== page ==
Monday was a landmark day in the provision of defined contribution (DC) pensions. In the past we have blogged extensively about the flexibilities which will be available to pension schemes and their members and, in our last post we discussed the new charge cap. Today we discuss the governance of DC schemes and the minimum quality standards which apply as of 6 April 2015.
One factor which makes these changes of much wider importance than some others is that they are relevant to all employers who provide DC pensions for their staff, not just for those who do so through a trust based scheme. We start by setting out the background to the new quality standards and then move on to discuss how these are to be implemented for both trust-based and contract-based schemes.
Purpose of quality standards
Automatic enrolment of eligible jobholders into workplace pension schemes means that a growing population of people are becoming active members of those schemes. As a result, both Government and regulatory authorities have turned their attention to improving the governance of DC pension schemes to ensure that they provide appropriate protection and good value for their members. As the Pensions Regulator (the Regulator) has pointed out, the risk in a DC scheme lies with the member rather than his employer so “it is vital that those running the scheme ensure it is effectively governed, durable and offers value for money”.
The Department for Work and Pensions (DWP) has worked with both the Regulator (which has responsibility for regulating DC occupational pension schemes) and the Financial Conduct Authority (FCA) (which has responsibility for regulating workplace personal pension schemes) to put in place a framework which gives some reassurance that minimum standards of governance are being met.
Trust-based occupational pension schemes
The Government has made regulations  which bring in new governance requirements on almost all occupational pension schemes which provide DC benefits which came into force on Monday.
The key requirement which trustees and managers will need to be aware of with immediate effect is that they are under a duty to appoint a chair of trustees (or managers if applicable) within three months of the scheme being established (or by 5 July 2015 if the scheme was established before 6 April 2015) and to then appoint a replacement within three months of the chair ceasing to act.
The chair will be responsible for making a statement within seven months of the end of each scheme year which covers:
- information on the scheme’s default investment strategy and any review carried out or changes implemented during the year;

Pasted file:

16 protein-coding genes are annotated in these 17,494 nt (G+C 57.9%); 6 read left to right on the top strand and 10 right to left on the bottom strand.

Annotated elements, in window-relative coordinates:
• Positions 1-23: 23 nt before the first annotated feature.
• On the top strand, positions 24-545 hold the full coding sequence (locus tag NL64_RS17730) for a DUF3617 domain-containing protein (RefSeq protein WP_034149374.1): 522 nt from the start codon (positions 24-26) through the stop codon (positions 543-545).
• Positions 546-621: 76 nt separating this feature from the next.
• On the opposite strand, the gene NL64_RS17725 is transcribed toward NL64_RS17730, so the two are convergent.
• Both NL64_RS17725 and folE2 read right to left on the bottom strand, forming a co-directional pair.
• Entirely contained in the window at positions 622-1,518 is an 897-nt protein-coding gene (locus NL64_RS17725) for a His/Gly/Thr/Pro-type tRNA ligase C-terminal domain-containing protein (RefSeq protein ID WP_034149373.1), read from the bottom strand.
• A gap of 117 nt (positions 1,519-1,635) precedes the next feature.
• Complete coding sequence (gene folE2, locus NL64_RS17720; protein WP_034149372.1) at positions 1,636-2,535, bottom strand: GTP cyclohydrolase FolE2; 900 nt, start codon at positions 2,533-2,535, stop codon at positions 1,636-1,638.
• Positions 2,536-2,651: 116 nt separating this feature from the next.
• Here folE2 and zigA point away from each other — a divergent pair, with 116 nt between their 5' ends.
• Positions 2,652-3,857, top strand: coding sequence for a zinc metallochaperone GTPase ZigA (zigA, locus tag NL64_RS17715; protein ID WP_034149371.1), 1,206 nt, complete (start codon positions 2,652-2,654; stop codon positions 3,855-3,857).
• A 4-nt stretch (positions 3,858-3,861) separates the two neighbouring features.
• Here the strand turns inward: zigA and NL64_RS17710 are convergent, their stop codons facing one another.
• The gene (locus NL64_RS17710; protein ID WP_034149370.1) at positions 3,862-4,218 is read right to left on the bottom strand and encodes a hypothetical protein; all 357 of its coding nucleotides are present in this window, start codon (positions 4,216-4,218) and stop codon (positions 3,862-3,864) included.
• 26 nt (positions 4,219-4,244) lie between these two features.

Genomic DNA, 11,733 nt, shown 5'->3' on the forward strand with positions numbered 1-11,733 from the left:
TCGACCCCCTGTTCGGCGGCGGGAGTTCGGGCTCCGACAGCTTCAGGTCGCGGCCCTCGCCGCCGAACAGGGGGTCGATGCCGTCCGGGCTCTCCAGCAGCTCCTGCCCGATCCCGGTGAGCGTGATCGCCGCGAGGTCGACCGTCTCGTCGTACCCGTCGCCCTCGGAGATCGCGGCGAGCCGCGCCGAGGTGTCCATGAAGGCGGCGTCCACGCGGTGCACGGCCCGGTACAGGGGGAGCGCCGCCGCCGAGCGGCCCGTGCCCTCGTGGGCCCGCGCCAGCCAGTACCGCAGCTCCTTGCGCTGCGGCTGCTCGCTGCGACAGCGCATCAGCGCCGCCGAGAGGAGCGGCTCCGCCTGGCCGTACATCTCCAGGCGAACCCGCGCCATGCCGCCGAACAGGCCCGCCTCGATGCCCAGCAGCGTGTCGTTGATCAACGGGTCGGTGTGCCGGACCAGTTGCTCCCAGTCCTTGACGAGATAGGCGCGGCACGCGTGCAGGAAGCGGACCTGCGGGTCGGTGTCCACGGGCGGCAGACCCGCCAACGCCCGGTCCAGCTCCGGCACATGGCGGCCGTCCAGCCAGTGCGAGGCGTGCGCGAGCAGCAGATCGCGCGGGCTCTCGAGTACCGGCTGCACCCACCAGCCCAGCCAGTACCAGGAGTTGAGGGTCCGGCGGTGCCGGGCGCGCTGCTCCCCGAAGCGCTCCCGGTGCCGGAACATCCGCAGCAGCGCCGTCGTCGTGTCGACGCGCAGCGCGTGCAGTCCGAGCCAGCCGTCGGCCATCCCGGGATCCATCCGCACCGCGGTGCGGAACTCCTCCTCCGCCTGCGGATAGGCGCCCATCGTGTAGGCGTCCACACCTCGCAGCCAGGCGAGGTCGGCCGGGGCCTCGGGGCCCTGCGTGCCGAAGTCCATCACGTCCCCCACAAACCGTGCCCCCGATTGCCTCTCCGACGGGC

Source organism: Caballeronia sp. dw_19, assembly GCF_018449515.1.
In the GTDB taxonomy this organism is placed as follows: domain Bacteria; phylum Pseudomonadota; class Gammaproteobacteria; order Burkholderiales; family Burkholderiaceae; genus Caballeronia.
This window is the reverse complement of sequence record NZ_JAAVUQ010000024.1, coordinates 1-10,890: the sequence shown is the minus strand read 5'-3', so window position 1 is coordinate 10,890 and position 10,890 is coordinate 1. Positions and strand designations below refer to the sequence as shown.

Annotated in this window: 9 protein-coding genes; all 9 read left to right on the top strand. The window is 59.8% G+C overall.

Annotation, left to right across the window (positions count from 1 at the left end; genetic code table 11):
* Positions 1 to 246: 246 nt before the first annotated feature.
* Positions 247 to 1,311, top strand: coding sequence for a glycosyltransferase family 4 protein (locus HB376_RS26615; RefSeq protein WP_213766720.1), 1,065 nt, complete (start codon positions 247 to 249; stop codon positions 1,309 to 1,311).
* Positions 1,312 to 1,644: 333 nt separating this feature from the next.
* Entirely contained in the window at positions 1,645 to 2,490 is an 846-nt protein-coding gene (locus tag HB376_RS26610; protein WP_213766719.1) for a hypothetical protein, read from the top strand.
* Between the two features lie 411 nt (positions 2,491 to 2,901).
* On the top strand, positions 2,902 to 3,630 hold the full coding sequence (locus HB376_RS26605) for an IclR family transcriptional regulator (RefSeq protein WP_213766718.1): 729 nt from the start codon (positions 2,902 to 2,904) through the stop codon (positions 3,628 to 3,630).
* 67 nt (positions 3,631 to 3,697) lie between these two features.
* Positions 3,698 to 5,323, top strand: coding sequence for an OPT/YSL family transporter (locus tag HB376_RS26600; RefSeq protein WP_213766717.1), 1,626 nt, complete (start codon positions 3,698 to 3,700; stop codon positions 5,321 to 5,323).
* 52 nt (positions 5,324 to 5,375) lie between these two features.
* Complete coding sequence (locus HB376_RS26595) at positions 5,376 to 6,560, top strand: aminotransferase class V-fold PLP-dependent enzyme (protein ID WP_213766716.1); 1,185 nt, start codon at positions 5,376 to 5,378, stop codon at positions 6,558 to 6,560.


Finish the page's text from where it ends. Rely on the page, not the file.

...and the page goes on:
- a description of how the scheme meets requirements for processing core financial transactions – these are transactions including (but not limited to) the investment of contributions to the scheme, the transfer of assets relating to members and payments in respect of members;
- information on the charges and transaction costs applicable to the default investment funds and the extent to which, in the trustees’ assessment, those charges and costs represent good value for members; and
- how the trustees meet the requirements for trustee knowledge and understanding and how this enables them properly to exercise their functions as trustees.
Any trustees or employers who are unsure about the governance requirements which will apply to their schemes with effect from 6 April 2015 may wish to seek advice to ensure that they satisfy their new obligations.
Contract-based personal pension schemes
The FCA has introduced new rules for contract based pension schemes which will also take effect from 6 April 2015.
The key provision here is that the providers of workplace personal pension schemes must set up and maintain independent governance committees (IGCs). Providers must include certain minimum requirements in their terms of reference for IGCs. Each IGC must:
- act solely in the interests of policyholders;
- assess the ongoing value for money for policyholders delivered by the scheme – this is measured in much the same way as for trust-based schemes with the focus on default investment strategies and the processing of core financial transactions;
- raise any concerns it has in relation to value for money with the provider’s governing body;
- escalate concerns as appropriate;
- make decisions using at least three members, with the majority being independent; and
- have a chair who is responsible for producing an annual report.
The FCA expects these changes to bring about better experiences for members of workplace personal pension schemes.
It may take some time to establish the impact that these new requirements have on the value for money provided to members of DC pension schemes but both the Regulator and the FCA will be paying close attention to developments over the next few months and we can expect to hear more on the subject later in the year.
 The Occupational Pension Schemes (Charges and Governance) Regulations 2015